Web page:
Thursday, August 25, 2016

Meet New Baby Boy Rhino

The Zoological Center of Tel Aviv-Ramat Gan is celebrating the birth of a new baby white rhino. Tanda, a 23-year-old mare, gave birth to the healthy baby boy this week. It’s her fourth rare white rhino calf since arriving at the Israeli zoo 13 years ago.

Wednesday, August 24, 2016

Mushroom Master

Mushroom Master
Mushroom farmers and marketers from across the world were introduced to a unique Israeli irrigation technology called Mushroom Master during Mushroom Days 2016, the 34th annual international tradeshow for the mushroom industry, in the Netherlands.

Mushroom Master, the world’s first system for the drip irrigation of mushrooms, comes from Israel-based multinational company Netafim, pioneer of smart irrigation solutions used in about 110 countries.

The sustainable system was developed over six years in partnership with the MIGAL-Galilee Research Institute, Champignon Farm at Moshav Zarit, and Bar Agricultural Works to offer several revolutionary advantages for growers of the edible fungus.

Portobello and champignon mushrooms – which account for 70 percent of the mushroom market – are grown on shelves filled with compost and casing soil. After germination, “flushes” of mushrooms emerge once a week for the next three weeks.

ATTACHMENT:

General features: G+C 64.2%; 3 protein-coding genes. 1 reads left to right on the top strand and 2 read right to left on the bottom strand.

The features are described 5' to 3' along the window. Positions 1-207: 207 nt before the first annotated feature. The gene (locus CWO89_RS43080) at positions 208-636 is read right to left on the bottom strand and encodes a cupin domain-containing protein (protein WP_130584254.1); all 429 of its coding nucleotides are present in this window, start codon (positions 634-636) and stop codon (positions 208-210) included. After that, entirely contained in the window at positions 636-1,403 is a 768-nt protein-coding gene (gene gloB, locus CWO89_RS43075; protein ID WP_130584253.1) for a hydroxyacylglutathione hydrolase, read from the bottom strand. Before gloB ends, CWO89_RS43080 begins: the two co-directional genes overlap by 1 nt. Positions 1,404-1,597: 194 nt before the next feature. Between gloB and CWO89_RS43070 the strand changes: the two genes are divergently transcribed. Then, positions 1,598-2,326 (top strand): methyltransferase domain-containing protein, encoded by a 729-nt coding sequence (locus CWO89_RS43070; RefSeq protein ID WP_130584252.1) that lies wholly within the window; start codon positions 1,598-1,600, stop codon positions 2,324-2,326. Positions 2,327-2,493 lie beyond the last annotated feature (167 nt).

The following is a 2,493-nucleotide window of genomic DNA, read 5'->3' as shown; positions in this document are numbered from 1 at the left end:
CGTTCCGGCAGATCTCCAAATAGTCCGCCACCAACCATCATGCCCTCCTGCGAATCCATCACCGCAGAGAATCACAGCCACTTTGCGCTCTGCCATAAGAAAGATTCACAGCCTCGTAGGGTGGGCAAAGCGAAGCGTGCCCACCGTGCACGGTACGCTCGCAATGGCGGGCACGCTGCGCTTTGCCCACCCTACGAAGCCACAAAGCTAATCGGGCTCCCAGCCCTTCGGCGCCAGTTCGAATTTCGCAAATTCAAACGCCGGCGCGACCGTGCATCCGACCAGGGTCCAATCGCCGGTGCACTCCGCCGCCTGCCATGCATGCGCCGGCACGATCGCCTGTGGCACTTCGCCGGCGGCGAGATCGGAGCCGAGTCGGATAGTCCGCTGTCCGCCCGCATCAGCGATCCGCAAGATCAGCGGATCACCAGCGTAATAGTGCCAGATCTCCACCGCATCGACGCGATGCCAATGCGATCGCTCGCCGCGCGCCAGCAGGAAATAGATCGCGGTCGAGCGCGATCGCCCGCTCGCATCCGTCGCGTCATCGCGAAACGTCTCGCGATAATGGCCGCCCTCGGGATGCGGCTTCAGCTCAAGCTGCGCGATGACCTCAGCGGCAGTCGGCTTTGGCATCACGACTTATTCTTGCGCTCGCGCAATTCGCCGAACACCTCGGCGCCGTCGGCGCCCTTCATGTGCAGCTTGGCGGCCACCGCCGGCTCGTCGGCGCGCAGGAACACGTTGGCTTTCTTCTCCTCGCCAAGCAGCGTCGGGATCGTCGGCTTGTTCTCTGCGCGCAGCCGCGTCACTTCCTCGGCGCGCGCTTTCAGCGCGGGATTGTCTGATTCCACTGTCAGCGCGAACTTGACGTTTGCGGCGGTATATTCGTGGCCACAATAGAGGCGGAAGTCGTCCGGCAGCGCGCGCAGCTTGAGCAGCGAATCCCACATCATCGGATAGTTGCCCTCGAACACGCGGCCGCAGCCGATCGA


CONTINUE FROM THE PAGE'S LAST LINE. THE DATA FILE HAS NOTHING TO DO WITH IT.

It is challenging to produce market-quality mushrooms from the final (third) flush because sprinkle irrigation during the week between the second and third flushes turns the mushrooms brown from bacterial blotch. They can be chemically bleached or put under an energy-intensive dryer after irrigation, or alternatively, extra casing soil can keep the third flush wet from underneath. Many farmers cannot afford any of these expensive measures.

The problem is most acute in countries where mushroom farmers must import expensive heavy peat casing soil to hold the large amounts of water from traditional sprinkler irrigation. One of the benefits of Mushroom Master is that it radically reduces the amount of casing soil needed.

Comprised of Netafim’s low-flow compensated non-leakage (CNL) drippers, a controller that uses proprietary software to monitor irrigation conditions, and a mechanical deployment system, Mushroom Master releases small, precise amounts of water in quick pulses. The mushroom beds are thus irrigated throughout the entire growing cycle without wetting the caps.

As a result, yields are increased at least 10%, casing soil usage is reduced by up to 30%, energy and water costs are reduced by 20%, and farmers can harvest A-quality mushrooms from the third flush.